Therapeutic Philosophy and Treatment Approaches
Dr. Kleindorfer specializes in the trauma-based model of psychotherapy for anxiety, panic, depression, self-esteem and relationship issues. The trauma- based model assumes that most issues that cause difficulties in peoples’ lives and bring them to seek consultation and therapy stem from some traumatic event or events, either recent or in the past, including childhood and family of origin hurts.
Some very focused problems can be addressed in a goal-oriented, short-term (usually 10 sessions) problem-solving therapy. However, with many clients Dr. Kleindorfer finds that a longer-term therapy is necessary to work through chronic dissatisfactions with one’s quality of life. Her approach is psychodynamic, which means that the therapeutic relationship is central, and that the client actively participates in exploring his or her past in relationship to his or her current issues. Dr. Kleindorfer uses a ‘toolbox’ of modalities tailored to her evaluation of her clients’ personalities and needs. These include hypnosis, cognitive-behavioral therapy, ego state psychology, and a range of supportive-expressive therapies.
Dr. Kleindorfer has also worked extensively with creative individuals in visual arts, performance arts, and literary arts. She has also specialized in working with people who are engaged in the process of reinventing themselves, usually as a result of a traumatic event such as a divorce, mid-life crisis, or relocation---chosen or not. In these situations she relies on many of the techniques of ‘positive psychology’ to enhance creativity, performance, and the exploration of ‘future selves’.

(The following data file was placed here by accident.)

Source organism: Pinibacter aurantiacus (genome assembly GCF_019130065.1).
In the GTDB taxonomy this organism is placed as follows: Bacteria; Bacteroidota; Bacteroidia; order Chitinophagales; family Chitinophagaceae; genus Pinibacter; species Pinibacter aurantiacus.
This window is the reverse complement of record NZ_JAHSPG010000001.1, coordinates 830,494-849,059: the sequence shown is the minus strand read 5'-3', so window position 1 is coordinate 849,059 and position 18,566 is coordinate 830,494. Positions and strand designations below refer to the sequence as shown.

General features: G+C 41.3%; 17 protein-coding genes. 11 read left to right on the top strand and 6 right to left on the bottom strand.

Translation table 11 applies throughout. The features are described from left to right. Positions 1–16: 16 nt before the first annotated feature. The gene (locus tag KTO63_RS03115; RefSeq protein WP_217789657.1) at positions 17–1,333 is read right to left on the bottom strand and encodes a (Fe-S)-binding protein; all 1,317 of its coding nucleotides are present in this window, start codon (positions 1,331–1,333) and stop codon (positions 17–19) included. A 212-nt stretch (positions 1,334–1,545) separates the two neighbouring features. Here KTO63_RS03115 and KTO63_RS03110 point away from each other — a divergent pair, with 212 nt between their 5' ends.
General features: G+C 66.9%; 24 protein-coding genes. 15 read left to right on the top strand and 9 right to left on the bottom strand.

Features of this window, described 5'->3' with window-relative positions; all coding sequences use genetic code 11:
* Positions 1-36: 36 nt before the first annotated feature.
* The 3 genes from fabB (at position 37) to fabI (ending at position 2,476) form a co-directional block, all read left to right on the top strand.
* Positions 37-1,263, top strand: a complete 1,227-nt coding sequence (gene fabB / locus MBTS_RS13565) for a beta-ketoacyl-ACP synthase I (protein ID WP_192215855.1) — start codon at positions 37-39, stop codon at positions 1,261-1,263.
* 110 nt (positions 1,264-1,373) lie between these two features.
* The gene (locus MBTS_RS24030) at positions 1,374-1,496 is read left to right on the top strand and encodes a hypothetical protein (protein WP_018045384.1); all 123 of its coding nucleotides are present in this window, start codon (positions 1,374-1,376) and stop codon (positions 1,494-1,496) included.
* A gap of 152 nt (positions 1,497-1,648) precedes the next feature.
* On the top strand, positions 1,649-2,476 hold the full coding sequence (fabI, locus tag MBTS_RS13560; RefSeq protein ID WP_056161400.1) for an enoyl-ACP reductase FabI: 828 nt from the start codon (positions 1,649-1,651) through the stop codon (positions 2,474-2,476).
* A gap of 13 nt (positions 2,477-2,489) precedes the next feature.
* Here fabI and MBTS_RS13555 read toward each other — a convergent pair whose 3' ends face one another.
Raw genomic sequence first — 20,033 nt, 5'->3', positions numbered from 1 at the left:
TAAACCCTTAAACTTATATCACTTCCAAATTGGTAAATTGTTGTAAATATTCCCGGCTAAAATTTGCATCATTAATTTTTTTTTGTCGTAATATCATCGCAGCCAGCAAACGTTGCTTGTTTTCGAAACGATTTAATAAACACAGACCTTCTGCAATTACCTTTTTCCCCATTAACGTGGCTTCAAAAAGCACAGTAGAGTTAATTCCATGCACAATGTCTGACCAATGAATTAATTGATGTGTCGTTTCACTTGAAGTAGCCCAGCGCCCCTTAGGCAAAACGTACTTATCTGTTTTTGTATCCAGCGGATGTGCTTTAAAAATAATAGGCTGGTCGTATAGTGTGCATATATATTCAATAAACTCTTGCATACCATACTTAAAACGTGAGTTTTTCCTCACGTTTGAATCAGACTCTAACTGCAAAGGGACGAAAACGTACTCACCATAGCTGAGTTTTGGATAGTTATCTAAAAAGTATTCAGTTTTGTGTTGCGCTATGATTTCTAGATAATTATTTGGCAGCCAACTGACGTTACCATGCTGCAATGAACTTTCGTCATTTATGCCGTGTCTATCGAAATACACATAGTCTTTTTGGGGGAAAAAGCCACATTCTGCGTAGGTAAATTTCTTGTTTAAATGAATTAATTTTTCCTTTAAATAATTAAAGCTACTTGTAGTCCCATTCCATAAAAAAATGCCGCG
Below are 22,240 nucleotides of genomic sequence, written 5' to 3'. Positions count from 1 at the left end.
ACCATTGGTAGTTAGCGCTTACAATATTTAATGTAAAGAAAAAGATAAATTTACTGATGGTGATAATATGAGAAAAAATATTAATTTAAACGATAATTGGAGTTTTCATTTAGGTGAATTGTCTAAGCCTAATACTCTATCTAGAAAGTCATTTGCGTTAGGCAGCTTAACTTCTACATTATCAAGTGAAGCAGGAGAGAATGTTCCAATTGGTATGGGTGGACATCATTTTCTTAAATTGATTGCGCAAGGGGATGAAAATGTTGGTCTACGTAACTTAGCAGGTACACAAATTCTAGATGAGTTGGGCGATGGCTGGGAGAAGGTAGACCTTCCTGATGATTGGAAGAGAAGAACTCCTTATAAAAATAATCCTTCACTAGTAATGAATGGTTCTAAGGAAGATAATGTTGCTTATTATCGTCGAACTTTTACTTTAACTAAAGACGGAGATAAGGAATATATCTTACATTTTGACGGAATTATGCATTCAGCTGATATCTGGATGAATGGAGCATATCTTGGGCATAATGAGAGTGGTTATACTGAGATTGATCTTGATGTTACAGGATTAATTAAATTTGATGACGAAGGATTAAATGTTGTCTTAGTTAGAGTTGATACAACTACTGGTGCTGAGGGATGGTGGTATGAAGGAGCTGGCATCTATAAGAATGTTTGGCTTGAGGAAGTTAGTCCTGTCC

As both a cultural anthropologist and clinical psychologist, together with her personal and professional international experience, she has successfully worked with people of many nationalities and native languages. She has found that many distressing issues can be solved through a brief therapy that addresses differences in cultural norms and educational information on the normal stages of acculturation----excitement, frustration, hope, grief, and so forth.
Finally, from birth we exist in relationship with others: family, friends, co-workers, and so forth. While these relationships can help us when we are going through difficult times, the therapeutic relationship is unique in that it is focused on you, not on an equal ‘friendship’ with the therapist and not on the mutual sharing of confidences. Because of this, in therapy, you have the opportunity to explore and make new decisions about your self. Dr. Kleindorfer and others often use the term ‘bearing witness’ which means that during your sessions with her you will be able to express your old selves and try out your new selves without judgment, in a completely confidential setting, and without the bother of the expectations that significant others in your life may hold towards you.